Road Diaries – Meet the New Evo, Now With 100% More Crypto Schemes

I heard it from LI Joe,, I heard it from an almost totally unrecognized Paul George, and I heard it several times throughout the weekend: Evo 2022 was like a family reunion. 

I’ve never been totally comfortable with using “family” with regards to a large gathering of fellow hobbyists and acquaintances, but I’m not made of stone either. The last couple years have been a tad wacky – I know when I was able to head to Frosty Faustings earlier this year, it was a bit of an emotional experience. The thrill of an offline tournament was definitely sorely missed, and I had a lot of fun playing in pools again and catching up with people I hadn’t seen in a long time. Much like family, no matter how long it’s been or whatever drama you’ve been through, it’s easy enough to pick up the pieces like nothing ever happened. 

And also, much like with family, you can feel brutally let down sometimes, even if you still care about them, even when they’re trying to sell you on cryptocurrency schemes.

Mandalay Bay looks almost exactly as I remembered it. No plexiglass, up at full operations, all the same stores kicking around. Making that long walk to the Evo floor was incredibly nostalgic, recognizing every little landmark along the way. I’ve been going to Evo for roughly ten years now, and I’ll be honest – my years felt a little off without it. Seeing everything preserved as it was, like it was frozen in time, sort of lulled me into thinking that maybe things wouldn’t be that different, despite the fact that everything had changed.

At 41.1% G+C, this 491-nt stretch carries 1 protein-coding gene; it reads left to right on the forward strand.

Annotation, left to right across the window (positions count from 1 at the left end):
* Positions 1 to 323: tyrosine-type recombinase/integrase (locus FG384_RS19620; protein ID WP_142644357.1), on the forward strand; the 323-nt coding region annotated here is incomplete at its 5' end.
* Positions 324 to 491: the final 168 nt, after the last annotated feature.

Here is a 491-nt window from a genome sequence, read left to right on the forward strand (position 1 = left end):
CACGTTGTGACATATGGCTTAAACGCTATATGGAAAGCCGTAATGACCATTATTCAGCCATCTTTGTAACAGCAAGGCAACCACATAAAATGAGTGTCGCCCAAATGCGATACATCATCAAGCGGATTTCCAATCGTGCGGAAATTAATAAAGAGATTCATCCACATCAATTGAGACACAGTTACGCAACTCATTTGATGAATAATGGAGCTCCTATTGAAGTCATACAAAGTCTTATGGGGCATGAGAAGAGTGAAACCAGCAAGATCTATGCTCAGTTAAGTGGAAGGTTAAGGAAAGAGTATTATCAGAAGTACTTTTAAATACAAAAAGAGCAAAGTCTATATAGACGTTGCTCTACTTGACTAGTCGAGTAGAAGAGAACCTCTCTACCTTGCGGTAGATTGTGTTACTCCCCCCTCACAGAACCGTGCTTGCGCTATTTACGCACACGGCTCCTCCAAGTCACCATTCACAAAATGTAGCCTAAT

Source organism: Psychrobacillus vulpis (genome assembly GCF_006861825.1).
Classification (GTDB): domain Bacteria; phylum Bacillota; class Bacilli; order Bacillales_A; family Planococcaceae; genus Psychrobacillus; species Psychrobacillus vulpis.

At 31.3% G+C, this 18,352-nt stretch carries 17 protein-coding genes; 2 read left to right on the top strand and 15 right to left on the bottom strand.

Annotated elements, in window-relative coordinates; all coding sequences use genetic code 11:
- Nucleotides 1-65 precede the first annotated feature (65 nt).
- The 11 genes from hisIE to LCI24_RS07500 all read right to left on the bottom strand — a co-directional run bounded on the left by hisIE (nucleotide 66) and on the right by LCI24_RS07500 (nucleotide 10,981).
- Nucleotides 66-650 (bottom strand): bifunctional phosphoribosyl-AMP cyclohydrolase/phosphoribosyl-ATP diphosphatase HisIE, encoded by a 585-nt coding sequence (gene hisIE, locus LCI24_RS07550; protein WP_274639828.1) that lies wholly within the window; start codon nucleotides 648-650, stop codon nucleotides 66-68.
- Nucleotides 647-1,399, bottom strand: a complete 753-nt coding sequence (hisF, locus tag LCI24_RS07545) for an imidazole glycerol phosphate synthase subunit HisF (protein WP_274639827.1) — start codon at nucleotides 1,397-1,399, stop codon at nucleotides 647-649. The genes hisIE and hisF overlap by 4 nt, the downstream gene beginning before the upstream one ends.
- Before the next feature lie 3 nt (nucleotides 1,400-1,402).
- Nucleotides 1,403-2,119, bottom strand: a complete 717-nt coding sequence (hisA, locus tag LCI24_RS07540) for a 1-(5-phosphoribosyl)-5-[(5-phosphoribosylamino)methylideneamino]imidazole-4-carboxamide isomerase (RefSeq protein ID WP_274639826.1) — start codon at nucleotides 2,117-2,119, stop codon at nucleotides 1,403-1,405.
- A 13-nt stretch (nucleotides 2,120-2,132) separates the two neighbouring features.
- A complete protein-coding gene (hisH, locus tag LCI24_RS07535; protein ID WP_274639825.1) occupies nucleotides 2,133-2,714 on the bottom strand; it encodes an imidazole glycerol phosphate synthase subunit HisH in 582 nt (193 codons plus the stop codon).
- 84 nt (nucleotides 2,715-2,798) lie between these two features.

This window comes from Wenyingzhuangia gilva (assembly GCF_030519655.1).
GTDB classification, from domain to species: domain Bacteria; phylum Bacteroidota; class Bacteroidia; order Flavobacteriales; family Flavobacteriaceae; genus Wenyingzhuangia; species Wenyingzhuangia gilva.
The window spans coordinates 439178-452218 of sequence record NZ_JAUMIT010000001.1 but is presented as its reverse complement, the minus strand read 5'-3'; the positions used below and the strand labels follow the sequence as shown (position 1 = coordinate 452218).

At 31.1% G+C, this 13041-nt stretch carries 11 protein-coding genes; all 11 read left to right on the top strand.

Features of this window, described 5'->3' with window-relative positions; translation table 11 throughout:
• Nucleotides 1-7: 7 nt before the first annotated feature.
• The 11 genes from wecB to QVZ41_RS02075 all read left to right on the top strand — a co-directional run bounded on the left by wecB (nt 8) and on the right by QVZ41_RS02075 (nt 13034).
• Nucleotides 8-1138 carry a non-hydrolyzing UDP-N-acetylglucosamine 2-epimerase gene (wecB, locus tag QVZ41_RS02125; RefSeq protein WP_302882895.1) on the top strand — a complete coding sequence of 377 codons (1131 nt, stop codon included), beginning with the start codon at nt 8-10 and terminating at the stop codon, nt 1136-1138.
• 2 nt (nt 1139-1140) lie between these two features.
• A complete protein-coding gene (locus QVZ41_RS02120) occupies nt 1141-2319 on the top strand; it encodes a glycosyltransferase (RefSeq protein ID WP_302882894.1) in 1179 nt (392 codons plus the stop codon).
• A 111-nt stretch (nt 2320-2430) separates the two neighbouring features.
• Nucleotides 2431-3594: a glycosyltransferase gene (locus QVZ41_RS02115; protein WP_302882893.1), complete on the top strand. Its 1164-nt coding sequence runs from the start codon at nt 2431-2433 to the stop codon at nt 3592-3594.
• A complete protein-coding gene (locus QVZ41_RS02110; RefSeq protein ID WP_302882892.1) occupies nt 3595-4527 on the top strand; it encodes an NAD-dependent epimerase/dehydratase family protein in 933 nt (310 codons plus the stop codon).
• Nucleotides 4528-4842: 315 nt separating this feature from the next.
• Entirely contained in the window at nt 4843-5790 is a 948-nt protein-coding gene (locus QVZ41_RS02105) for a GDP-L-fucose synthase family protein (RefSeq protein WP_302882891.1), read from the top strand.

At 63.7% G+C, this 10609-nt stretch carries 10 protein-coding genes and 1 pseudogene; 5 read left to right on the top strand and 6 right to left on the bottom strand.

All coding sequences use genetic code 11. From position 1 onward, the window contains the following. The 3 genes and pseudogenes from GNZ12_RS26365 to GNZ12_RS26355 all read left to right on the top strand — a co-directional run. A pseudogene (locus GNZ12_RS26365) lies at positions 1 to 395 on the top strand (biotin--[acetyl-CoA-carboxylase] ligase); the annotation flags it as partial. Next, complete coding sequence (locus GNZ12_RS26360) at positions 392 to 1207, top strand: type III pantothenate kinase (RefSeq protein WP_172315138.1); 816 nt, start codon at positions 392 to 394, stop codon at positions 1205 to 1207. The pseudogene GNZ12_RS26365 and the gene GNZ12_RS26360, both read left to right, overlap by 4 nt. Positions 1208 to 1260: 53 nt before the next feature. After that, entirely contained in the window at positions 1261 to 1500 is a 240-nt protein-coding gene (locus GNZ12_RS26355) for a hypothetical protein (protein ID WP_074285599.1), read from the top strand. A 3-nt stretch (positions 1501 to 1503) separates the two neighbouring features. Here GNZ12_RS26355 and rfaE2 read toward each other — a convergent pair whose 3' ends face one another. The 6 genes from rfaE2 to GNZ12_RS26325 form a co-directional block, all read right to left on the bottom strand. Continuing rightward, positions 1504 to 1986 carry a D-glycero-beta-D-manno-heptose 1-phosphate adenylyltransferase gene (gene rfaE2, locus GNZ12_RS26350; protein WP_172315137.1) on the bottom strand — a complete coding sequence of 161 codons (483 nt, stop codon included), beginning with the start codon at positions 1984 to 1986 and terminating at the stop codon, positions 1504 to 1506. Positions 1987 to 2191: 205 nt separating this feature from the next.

As has been well documented, the former president of Evo, Joey “Mr. Wizard” Cuellar, in one of the best examples of the no-homies law possibly ever, was banished to a time warp from whence he will never return. Not long after that, the Cannon brothers sold Evo to Sony and Endeavor, and that was truly the end of an era. Evo was now a corporate-owned (Evo is an LLC but natch) event which had some immediate effects: Super Smash Bros. got sent blasting off again, probably never again to be featured in an Evo lineup, as I imagine any game not at least on a Sony console will be in the future. 

I’ve been pretty clear about my hesitancy towards Evo’s new corporate masters. Despite the hiring of some really good people, I couldn’t help but think that Evo had basically been compromised. Basically, a tournament that had grown exponentially but had suffered a bit on the attendee experience was going to double down on the growth but continue to shaft the attendees, in my assumption.

I can definitely admit that I was wrong in that assumption to some degree, but I was also, sadly, massively right in other ways. 

But first, how I was wrong.


My floor experience was, ultimately, pretty good. Right as you walked into the convention floor there were classic fighting game cabinets next to pyramids of old school CRT TVs. The wall next to those also had a list of Evo champions going all the way back to the tournament’s inception, which was very cool. Immediately, the nerdery and respect for the history of all fighters was on display, and it set the stage for two of the coolest new editions to the show floor: the hall of joysticks and the freeplay arcade.